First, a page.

Mountain Angelica

Also known as: Filmy angelica

Scientific name: Angelica triquinata

Karen Roussel, Flickr user karen3292

Karen Roussel, Flickr user karen3292

Where and when to find it: The mountain angelica is a wildflower whose home is the Appalachian Mountains, stretching from northeast Georgia to Pennsylvania. Find it blooming in more open areas of woods or meadows in late summer through September.

Naturalist’s Notes: Mountain angelica’s nectar is poisonous to some insects and causes an intoxicated state. It is one of the four angelica species found in the Southeast. The flowers range from white to greenish-yellow and are endangered in Maryland and Kentucky. — M.A.


Also known as: Genus of the Asteraceae family

Scientific name: Solidago spp.

Reina Pearson

Reina Pearson

Where and when to find it: Goldenrod refers to a genus of more than 100 species within the aster family. It is found across the country and blooms from July through September. While this wildflower is not exclusive to Appalachia, the bright splashes of yellow can be seen across the region. In fact, the goldenrod is the state flower of Kentucky.

Naturalist’s Notes: Historically, the goldenrod has been used for many medicinal purposes — solidago derives from the latin word solidar, meaning “to make whole.” Native Americans had multiple uses for the plant, like the Meskwaki, who made a lotion with the plant to help external wounds, or the Zuni, who chewed on the flower to help sore throats. Other common uses include the treatment of urinary tract infections, seasonal allergies, kidney stones and arthritis. It is often confused with ragweed, which blooms at the same time and in the same area as goldenrod and causes seasonal allergies. — M.A.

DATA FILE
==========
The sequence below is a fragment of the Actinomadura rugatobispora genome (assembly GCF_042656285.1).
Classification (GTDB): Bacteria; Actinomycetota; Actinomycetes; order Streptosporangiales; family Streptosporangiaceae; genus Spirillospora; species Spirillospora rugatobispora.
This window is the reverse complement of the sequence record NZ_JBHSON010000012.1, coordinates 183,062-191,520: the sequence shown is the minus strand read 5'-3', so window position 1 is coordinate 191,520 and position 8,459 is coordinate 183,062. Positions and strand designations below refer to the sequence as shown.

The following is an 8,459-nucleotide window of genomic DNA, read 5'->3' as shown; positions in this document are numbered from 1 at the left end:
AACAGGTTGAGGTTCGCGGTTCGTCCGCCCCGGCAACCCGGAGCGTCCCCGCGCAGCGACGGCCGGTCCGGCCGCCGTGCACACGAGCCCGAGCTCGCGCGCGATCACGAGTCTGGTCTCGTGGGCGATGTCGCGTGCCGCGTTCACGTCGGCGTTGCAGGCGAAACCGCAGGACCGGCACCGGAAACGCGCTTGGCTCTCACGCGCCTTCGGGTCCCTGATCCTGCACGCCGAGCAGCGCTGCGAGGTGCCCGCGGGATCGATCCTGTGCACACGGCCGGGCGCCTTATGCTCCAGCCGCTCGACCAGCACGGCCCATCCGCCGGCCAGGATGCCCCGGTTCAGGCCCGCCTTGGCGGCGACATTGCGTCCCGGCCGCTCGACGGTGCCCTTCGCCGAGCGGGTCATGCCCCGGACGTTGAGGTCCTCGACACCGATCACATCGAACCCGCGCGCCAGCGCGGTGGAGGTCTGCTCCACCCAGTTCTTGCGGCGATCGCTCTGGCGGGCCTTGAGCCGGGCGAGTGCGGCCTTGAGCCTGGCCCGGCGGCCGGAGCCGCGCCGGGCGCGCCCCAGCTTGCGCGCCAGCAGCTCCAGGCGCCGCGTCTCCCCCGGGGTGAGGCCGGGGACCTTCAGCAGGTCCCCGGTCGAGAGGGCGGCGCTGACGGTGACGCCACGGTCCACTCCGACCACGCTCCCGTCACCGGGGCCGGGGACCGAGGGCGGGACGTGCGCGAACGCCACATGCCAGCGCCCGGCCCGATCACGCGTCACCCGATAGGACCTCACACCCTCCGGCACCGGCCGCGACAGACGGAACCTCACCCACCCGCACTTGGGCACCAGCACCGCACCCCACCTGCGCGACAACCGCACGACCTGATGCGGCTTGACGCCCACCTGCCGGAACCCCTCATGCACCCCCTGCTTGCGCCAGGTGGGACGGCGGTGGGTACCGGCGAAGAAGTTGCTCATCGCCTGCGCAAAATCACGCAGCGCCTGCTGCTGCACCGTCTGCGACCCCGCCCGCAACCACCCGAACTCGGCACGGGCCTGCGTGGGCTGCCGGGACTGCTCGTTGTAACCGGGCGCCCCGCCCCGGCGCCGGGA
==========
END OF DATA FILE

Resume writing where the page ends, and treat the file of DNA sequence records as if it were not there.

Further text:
Southern Harebell

Also known as: Appalachian bellflower, small bonny bellflower, Southern bluebell

Scientific name: Campanula divaricata

Robert Love Taylor, flickr.com/photos/rlovetaylor

Robert Love Taylor, flickr.com/photos/rlovetaylor

Where and when to find it: The southern harebell is a member of the bellflower family and is native to the Southeast. It is found primarily in the Appalachian Mountains and blooms throughout late summer. The plant prefers rocky outcrops and shady slopes.

Naturalist’s Notes: These flowers are named after their delicate bell shape. The plants only reach one to two feet in height but bloom in large masses. These wildflowers are currently classified as endangered in Maryland but are ranked globally in the G4 conservation category, meaning they are apparently secure. — M.A.

Turk’s Cap Lily

Also known as: American tiger lily, turban lily, swamp lily, lily royal

Scientific name: Lilium superbum

Jim Fowler, jfowlerphotography.com

Jim Fowler, jfowlerphotography.com

Where and when to find it: The Turk’s cap lily blooms from July through September and can be found as far north as New Hampshire and as far south as Alabama. The wildflowers prefer wooded and swampy habitats, as well as wet meadows and thickets.